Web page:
Polyhedra are stable structures that can persist for long time in the environment, where they are commonly found on the surface of the plants or in the soil. In the soil they are resistant to deterioration and sufficiently stable to persist from a season to another (David 1975). This way, the occlusion of the virus is to protect the virions of the adverse conditions of the environment (Blissard & Rohrmann 1990, Adams & Mcclintock 1991, Blissard 1996). This characteristic, allied to the fact of NPV could infect several orders of insects, particularly Lepidoptera (Murphy et al. 1995), make these organisms particularly efficient to be used in biological control programs, aiding in the elimination of insects that affect agriculture, such as the caterpillar of the soybean Anticarsia gemmatalis (Hübner) and the caterpillar of the corn Spodoptera frugiperda (Smith) (Lepidoptera: Noctuidae). However, the NPV also infect useful insects, such as the silkworm, Bombyx mori (L.) (Lepidoptera: Bombycidae), used in the production of silk threads and cloth (Brancalhão 2002).

In this paper, we report the development of a scanning electron microscopy technique to analyze the structure of the B. mori viral polyhedra, BmMNPV. This virus was isolated from B. mori silkworm in Parana State, Brazil (Brancalhão 2002, Brancalhão & Ribeiro 2003). The polyhedra with the preserved structure were submitted to mathematical analysis to define their geometric form.


Material and Methods

Viral suspension of BmMNPV was obtained from previously infected silkworm, B. mori. The virus was identified in studies of light and transmission electron microscopy, and symptomatologic analyses (Brancalhão 2002). The experiments were conducted in the cell biology laboratory from State University of Western Parana and electron microscope laboratory of São Paulo University, Brazil.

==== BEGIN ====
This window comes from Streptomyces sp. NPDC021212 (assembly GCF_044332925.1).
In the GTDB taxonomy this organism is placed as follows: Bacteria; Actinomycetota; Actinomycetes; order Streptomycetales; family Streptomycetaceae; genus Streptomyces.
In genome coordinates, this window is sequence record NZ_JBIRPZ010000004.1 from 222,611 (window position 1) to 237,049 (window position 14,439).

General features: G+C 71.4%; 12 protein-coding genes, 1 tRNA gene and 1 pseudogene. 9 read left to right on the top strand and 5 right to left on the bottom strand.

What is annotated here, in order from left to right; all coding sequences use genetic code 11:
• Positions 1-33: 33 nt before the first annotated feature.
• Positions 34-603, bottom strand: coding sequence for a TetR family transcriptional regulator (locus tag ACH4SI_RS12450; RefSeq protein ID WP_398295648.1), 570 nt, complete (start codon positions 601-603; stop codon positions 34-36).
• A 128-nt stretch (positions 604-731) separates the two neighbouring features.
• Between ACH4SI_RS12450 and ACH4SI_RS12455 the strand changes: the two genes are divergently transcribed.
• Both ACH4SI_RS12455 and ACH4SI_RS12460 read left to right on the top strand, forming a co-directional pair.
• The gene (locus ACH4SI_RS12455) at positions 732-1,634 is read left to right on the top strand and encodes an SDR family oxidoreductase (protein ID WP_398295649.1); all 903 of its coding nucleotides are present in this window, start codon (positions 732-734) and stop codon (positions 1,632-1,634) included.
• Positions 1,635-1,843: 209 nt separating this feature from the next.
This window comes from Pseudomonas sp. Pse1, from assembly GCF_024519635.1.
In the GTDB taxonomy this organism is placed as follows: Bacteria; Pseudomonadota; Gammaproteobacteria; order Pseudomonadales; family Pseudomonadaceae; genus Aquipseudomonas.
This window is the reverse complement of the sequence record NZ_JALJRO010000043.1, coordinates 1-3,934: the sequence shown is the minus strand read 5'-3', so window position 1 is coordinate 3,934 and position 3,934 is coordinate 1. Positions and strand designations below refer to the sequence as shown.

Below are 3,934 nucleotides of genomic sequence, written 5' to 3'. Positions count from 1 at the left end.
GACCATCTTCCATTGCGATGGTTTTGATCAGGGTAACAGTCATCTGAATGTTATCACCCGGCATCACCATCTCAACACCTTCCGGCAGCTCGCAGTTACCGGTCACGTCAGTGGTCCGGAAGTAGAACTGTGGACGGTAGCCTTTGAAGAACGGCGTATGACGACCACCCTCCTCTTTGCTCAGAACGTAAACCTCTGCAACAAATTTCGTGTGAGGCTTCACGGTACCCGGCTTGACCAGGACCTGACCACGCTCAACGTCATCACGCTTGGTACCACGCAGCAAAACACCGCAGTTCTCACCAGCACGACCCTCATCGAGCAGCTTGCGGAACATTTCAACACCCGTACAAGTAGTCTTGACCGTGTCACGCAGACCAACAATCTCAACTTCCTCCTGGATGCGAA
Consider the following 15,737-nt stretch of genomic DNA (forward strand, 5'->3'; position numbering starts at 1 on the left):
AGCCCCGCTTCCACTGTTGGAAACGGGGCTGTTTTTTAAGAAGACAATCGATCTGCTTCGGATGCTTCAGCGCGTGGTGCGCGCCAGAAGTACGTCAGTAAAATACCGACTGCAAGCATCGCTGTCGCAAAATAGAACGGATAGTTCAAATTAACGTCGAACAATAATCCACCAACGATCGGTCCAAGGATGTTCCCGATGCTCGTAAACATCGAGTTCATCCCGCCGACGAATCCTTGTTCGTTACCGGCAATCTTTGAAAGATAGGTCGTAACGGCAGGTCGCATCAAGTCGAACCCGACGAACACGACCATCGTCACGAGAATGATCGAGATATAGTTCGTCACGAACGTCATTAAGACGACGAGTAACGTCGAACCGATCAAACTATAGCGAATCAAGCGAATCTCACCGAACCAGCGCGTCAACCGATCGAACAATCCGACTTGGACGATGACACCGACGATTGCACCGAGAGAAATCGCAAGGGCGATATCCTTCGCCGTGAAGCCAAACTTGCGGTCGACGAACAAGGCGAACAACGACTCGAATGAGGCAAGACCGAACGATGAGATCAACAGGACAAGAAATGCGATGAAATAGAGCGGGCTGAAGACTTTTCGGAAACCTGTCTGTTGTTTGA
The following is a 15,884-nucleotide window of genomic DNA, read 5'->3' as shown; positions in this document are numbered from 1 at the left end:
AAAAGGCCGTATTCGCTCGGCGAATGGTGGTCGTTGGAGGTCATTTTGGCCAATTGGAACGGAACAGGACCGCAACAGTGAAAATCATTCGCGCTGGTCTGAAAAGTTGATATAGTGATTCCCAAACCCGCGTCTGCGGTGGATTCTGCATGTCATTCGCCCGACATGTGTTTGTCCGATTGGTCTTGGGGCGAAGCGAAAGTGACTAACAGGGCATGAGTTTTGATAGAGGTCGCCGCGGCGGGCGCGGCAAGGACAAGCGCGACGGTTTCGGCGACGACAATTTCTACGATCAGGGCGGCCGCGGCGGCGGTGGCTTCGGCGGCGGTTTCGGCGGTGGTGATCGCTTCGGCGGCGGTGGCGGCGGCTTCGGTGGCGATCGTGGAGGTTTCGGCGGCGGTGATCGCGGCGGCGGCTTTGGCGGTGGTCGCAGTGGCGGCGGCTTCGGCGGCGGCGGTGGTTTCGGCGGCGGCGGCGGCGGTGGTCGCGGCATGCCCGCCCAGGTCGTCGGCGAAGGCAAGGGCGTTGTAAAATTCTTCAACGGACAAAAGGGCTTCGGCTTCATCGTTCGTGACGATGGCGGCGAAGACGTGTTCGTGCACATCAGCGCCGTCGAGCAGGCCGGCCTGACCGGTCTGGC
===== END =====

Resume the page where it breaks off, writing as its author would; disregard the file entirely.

The viral suspension was prepared from 5th instar silkworms died by BmMNPV and frozen. Infected silkworms were homogenized in 50 ml 0.001M tris-HCl buffer at pH 7.5 or 50 ml of distilled water (where the same results were obtained). The homogenate was filtered in hydrophilic cotton and was centrifuged three times at 2,000 rpm in a room temperature micro centrifuge, where the supernatant was discarded and the precipitate resuspended in distilled water for each centrifugation. The resulting pellet containing the polyhedra, identified by the whitish coloration, was resuspended in distilled water, put in sterile flasks and stored at -10ºC until used. The material resulting from this semi-purification process was denominated inoculum. We also obtained inoculum using Granados & Lawler (1981) technique, however the amount of virus obtained was small and, for this inoculum we used the above technique, with satisfactory results. A similar method to this is mentioned by Smith (1967).

The BmMNPV inoculum was processed for scanning electron microscopy (SEM) by three different techniques:

Technique 1. BmMNPV inoculum was fixed in 5% glutaraldehyde (aqueous solution) + 0.2% tannic acid for 2h, postfixed in 1% osmium tetroxide (aqueous solution) for 1h, dehydrated in a standard aqueous acetone series (50%, 70%, 80%, 90% and twice in 100%) about five seconds each bath. Samples of that inoculum were then seeded onto stubs, previously covered with copper tape, and were allowed to air dry. Then stubs were coated with carbon and gold and particles were viewed on SEM.

Technique 2. BmMNPV inoculum was fixed in 5% glutaraldehyde (aqueous solution) + 0.2% tannic acid for 2h, dehydrated in a standard aqueous acetone series (50%, 70%, 80%, 90% and twice in 100%) about five seconds each bath. Samples of that inoculum were then seeded onto stubs, previously covered with copper tape, and were allowed to air dry. Then, stubs were coated with carbon and gold, and particles were viewed on SEM.